|100% sold/recruitment||<– Date –> <– Thread –>|
|From: Judy (BAXTER%EPIHUBVX.CIS.UMN.EDU)|
|Date: Wed, 10 May 95 11:12 CDT|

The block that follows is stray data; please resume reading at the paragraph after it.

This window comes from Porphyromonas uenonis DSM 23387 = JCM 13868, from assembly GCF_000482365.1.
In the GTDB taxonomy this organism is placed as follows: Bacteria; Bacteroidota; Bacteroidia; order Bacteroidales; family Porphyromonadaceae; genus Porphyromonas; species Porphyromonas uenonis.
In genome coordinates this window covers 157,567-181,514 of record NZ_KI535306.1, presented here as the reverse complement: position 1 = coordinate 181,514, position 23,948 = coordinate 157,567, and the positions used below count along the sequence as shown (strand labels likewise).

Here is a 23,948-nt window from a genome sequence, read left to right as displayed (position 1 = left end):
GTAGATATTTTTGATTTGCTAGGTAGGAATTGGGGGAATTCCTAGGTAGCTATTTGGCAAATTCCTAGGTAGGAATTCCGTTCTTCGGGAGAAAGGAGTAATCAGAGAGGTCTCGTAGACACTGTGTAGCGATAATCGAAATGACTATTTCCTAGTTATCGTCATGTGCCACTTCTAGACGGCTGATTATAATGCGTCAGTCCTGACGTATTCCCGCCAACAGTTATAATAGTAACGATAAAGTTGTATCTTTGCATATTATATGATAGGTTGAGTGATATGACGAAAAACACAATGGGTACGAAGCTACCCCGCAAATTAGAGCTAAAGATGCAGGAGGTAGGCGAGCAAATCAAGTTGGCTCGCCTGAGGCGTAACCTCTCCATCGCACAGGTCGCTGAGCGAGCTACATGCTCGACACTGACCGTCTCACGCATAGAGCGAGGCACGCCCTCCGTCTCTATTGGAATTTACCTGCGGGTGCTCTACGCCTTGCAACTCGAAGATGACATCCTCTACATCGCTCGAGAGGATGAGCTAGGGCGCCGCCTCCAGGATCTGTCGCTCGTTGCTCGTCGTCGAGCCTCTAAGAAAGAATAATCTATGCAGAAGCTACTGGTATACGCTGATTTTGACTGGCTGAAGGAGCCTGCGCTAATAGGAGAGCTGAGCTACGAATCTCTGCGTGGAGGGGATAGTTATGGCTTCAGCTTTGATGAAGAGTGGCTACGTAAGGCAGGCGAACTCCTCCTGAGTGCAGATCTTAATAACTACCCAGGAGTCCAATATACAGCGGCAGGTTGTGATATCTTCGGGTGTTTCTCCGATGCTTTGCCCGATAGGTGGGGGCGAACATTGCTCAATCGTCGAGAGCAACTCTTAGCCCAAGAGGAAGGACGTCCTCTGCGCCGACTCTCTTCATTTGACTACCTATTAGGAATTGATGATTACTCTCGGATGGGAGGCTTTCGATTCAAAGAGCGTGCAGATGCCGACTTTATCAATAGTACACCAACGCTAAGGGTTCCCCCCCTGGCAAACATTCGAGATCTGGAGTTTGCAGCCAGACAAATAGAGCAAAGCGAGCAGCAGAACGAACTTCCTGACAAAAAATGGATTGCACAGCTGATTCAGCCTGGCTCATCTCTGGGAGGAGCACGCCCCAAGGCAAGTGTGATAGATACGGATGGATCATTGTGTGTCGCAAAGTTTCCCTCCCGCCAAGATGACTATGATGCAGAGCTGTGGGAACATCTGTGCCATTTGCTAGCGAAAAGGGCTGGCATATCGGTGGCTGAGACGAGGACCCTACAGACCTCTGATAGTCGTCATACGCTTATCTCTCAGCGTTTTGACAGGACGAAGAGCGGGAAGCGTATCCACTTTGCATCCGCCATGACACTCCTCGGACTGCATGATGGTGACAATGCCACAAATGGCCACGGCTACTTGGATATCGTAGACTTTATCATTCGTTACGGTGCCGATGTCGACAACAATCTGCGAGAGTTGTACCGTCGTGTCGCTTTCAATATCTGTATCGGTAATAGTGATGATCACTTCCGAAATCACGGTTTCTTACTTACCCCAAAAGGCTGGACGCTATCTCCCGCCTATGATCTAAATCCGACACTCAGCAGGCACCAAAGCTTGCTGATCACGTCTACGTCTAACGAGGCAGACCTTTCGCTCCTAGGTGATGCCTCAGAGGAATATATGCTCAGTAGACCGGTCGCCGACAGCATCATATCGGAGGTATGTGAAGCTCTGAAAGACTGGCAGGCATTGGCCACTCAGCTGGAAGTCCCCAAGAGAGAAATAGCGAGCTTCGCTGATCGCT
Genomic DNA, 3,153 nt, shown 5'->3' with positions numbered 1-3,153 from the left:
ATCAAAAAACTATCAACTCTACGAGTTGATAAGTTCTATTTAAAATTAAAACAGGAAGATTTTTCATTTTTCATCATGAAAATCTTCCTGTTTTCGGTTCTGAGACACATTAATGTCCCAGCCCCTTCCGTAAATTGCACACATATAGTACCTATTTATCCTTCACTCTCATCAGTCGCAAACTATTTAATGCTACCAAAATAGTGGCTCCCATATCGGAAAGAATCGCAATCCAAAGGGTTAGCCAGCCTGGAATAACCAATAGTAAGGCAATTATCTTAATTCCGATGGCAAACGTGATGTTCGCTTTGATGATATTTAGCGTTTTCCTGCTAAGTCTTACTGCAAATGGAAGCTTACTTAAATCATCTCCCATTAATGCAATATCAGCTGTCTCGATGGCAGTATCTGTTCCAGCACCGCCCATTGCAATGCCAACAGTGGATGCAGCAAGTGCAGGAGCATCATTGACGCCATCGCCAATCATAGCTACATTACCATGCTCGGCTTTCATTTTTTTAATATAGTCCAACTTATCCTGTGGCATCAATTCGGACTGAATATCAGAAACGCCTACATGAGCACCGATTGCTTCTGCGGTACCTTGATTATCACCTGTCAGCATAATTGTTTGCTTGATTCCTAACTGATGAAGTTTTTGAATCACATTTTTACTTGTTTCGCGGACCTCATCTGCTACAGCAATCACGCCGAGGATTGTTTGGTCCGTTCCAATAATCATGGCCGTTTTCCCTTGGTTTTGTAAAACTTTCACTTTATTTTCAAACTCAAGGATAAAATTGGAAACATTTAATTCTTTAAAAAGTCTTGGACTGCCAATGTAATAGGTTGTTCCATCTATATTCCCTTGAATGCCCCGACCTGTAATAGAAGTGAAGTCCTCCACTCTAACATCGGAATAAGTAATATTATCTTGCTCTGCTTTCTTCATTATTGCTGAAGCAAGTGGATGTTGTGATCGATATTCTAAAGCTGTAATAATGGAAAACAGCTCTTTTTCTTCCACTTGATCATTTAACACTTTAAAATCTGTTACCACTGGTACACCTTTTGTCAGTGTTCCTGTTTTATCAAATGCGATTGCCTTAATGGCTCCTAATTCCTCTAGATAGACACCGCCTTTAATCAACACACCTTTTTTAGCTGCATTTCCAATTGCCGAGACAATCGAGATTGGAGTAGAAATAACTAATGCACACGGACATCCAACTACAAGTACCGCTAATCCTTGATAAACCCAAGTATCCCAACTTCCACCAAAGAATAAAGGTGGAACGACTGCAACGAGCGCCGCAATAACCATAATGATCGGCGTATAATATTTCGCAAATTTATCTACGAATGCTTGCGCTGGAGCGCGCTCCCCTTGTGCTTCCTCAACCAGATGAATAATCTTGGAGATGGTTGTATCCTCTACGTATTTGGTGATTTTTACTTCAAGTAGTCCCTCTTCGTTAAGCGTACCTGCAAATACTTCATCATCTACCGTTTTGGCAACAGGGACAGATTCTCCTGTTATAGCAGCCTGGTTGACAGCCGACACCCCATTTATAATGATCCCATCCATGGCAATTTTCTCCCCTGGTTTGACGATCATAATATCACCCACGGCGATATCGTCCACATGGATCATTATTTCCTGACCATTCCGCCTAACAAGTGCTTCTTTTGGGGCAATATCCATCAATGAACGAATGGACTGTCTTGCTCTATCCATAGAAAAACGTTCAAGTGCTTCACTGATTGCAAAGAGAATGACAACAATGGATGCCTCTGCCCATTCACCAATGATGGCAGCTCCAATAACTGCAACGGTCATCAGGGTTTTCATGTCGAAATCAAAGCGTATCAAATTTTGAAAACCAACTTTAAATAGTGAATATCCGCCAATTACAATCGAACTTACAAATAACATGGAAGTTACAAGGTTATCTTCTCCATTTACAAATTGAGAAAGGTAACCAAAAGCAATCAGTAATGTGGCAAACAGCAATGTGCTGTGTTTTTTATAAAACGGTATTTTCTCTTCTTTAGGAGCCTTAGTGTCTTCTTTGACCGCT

On Date: Mon, 08 May 1995 Buzz Burrell <72253.2101 [at] compuserve.com> wrote: <<It's unlikely to be because of marketing; I suspect it's because the project is simply not appealing. It's not a good deal to enter into. I'm concerned that emphasis is put on recruitment of members, marketing, and so forth, and not on ways of making it affordable, beautiful, freedom, nice people, and a reasonable process. . .. . . . The context for this comment is that of all my friends, probably 90% of them are at least somewhat familar with coho. Community is a very popular concept today, at least in my peer group. Probably 80% of them would like to do something like this. Yet probably 2% of them are doing it. It has nothing to do with marketing; it's just the projects they have seen or heard about do not appeal to them. (edited) Reasons: "Too much time". "Too many meetings", variation of not wanting to live in an identical house to one's neighbor, and feelings of restriction. Then they might point out that although one can spend oodles of time, co-own all sorts of things, and be the financial risk-taker in the development, the end result is that coho is not cheaper than just walking into a real estate office, buying a detached house, and moving in 30 days later. >> We never said it was cheaper - and you are getting and getting into something Different. I apologise for repeating all that, but it seemed important. I too hear the same kinds of things, and I couldn't agree more that we MUST, and are trying, to improve the process, reduce the meetings, etc. I think we may need to change the model - I cannot recommend doing development as a group process , for us. And our efforts to hire professionals in many area have been fairly negative, with some exceptions. It is easy to make lists of criteria to use in choosing architects, developers (If any will talk to you), development consultants, etc., but hard to evaluate those lists, particularly if your group does not include professionals in these general areas, and maybe if it does. I also think that the bottom line is that for many people, cohousing is an interesting attractive idea, but they don't want to give up much for it - it has be to in just the right spot, price range, type of housing, not too much effort. And maybe, someday, if someone decided enough money can be made with it so developers are willing to take the risks, there will be a lot of such options. But right now, I see us attracting people who REALLY are looking for community, without the ideology and/or mission or whatever that, in my ignorant mind, goes with many "intentional communities". AND, I'm surprised there aren't more of us - who have been looking for something like this for a long time. For me, I would never have dared attempt this without the McCamant Durrett book as a guide, and it doesn't pretend it's easy, but I thought, others have done this, so can we. And I'm finding it tough - and worth it, today. Judy Slogging away in the trenches with getting close to final prices and a construction loan. Judy Baxter, Monterey Cohousing Community, (MoCoCo) Twin Cities Area, Minneapolis/St.Paul Minnesota e-mail: baxter [at] epivax.epi.umn.edu
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